IS THERE a difference between promoting a politician and selling detergent? Of course there is. One of the two cleans dirt better.
Joe McGinnis in 1969 wrote a book on the successful Nixon candidacy of 1968 being handled by Madison Avenue advertising gurus who believed that issues were boring. The candidate has to be sold just like any product — will you buy this one?
So, there is a school of marketing that believes that a political candidate requires the same marketing skills needed for pushing a fast food combo meal or a condo unit. But there are challenges that a brand manager faces in getting market share (or votes) for his candidate (or product).
The shampoo is a fixed product that retains its characteristics until its expiry date. It takes out dandruff without making your hair fall off. It does not suddenly give a wrong answer in an ambush interview (I am not his puppet, even if I look like my strings are being pulled) to make it unstable and no longer the same product in the TV commercial.
A low-cholesterol organic vegetable oil targeting the niche of the fastidious health enthusiasts has a narrow appeal. The candidate needs to connect to the greatest number (the masses) and may need to change brand messages when addressing niche groups, like business. One group may be turned off by an attack on a product no longer on the shelf. Is a rant against incompetence and nonchalance in the handling of the pandemic going to hurt a proxy candidate?
Is the traditional marketing approach for products affected by the ascendancy of online marketing and social media? Selling products from a store is different from engaging the customer.
The digital missionary believes that the world belongs to the “millennials” and that the median age of this country is 23 years old. The youth segment, or the voting population from 18 to 28 years old comprises 70% of eligible voters. The politician is no longer a product on a shelf to be sold to the consumer against the competition but now a unique experience to be posted, shared, and forwarded. Or sniped at and ridiculed.
Can the wizened political handlers sit still in the slide presentations (Can I share my screen?) of a teenage-looking expert promoting a digital approach to campaigning? He promotes using not marketers but bloggers, influencers, and “brand ambassadors,” and letting the messages be defined by the community. (The slide says “crowd-sourcing.”) Digital whiz kids have the nicest graphs, pie-charts, visuals, and data-driven insights. All the campaign committee can do is make a few comments. (Can you flash the last slide again, please?)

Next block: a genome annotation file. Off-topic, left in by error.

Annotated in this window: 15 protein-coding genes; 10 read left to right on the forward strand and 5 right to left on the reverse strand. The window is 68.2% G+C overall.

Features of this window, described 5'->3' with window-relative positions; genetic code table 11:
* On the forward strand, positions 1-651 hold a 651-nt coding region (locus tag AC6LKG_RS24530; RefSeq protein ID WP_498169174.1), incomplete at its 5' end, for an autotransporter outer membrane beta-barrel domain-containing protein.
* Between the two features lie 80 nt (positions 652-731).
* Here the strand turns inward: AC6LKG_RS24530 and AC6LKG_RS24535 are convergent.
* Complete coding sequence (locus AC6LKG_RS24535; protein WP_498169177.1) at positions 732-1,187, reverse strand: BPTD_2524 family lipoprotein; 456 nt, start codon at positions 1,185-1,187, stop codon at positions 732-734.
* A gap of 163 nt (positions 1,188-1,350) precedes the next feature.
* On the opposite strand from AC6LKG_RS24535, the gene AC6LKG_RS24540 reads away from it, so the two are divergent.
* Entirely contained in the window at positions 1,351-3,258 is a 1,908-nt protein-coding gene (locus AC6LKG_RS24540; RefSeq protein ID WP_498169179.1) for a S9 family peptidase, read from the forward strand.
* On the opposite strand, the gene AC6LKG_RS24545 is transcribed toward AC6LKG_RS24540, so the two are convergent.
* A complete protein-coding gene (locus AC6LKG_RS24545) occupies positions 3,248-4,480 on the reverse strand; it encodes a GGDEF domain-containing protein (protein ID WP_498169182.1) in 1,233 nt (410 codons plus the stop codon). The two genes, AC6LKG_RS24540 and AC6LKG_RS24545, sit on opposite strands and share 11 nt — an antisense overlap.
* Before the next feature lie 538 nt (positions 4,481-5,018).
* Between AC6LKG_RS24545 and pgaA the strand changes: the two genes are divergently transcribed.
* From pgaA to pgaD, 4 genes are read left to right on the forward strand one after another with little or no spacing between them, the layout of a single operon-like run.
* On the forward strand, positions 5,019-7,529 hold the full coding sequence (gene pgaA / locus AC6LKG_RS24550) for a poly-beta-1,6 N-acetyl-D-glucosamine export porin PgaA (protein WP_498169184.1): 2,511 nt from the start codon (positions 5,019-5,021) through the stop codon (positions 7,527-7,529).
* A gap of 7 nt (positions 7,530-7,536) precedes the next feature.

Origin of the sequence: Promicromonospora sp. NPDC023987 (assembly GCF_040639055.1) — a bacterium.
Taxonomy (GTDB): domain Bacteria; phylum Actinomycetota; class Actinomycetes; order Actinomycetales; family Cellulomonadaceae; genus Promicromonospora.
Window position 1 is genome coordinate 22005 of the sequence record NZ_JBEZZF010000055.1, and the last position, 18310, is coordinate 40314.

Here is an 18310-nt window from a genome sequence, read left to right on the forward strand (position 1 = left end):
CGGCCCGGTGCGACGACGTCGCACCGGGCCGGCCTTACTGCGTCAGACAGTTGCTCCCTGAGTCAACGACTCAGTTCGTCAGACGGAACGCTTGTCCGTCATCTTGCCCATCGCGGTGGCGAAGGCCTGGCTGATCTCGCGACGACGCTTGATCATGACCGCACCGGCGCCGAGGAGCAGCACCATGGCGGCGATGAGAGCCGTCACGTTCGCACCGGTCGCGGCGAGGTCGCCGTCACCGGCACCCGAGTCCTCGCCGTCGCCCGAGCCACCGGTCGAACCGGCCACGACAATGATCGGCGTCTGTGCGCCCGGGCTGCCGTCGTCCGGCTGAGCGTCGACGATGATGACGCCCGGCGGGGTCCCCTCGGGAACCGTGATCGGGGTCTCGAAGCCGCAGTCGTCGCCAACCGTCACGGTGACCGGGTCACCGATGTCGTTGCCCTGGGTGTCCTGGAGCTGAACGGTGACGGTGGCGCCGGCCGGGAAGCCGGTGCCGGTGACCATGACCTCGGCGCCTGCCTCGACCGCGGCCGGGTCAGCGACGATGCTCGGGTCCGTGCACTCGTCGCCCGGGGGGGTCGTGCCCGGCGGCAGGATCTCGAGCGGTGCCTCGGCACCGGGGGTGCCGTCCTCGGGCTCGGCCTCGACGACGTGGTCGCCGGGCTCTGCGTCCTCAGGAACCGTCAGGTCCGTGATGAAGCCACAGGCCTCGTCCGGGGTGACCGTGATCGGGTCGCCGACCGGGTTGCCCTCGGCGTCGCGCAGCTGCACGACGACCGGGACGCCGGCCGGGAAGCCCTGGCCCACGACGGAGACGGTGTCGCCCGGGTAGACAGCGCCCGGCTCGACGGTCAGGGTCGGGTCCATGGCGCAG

The reason the traditional political handlers may balk at the digital approach is its cheekiness and air of certitude — really, you can deliver 15 million votes using this method? Yes, sir, if they will all register and bother to vote. (Are you saying we don’t have to pay them to show up?)
The attributes of the millennial challenges the political exercise. She (There are really more women in the demographic) has a very short attention span (six seconds) before she swipes to the next subject if you don’t engage her. While bloggers present themselves as the new journalists and critics, they are self-appointed and not vetted by any editorial process. Their motives (sometimes their identities too) are unknown. The metric of legitimacy is simply the number of followers, the more the better. And this can also change with the blink of an eye, as when the blog is blocked for promoting fake news.
Already the candidates must be scratching their heads choosing between the old style of selling (and buying) and the experience-sharing approach. The default option of millennials can be seen by their knee-jerk impulse to photograph the food they are eating and posting this for their friends (and followers) to drool over: grilled octopus in Greece is the best. (Those are tentacles, right?) Or a selfie with a special friend with the cryptic but readily understood tag — no-label relationship.
The biggest difference between a product and a candidate is the role of the consumer. In traditional marketing, the consumer has to pay to consume a product. In politics, the seller and buyer can switch roles. And it’s not always clear who bought in or sold out.
Tony Samson is Chairman and CEO, TOUCH xda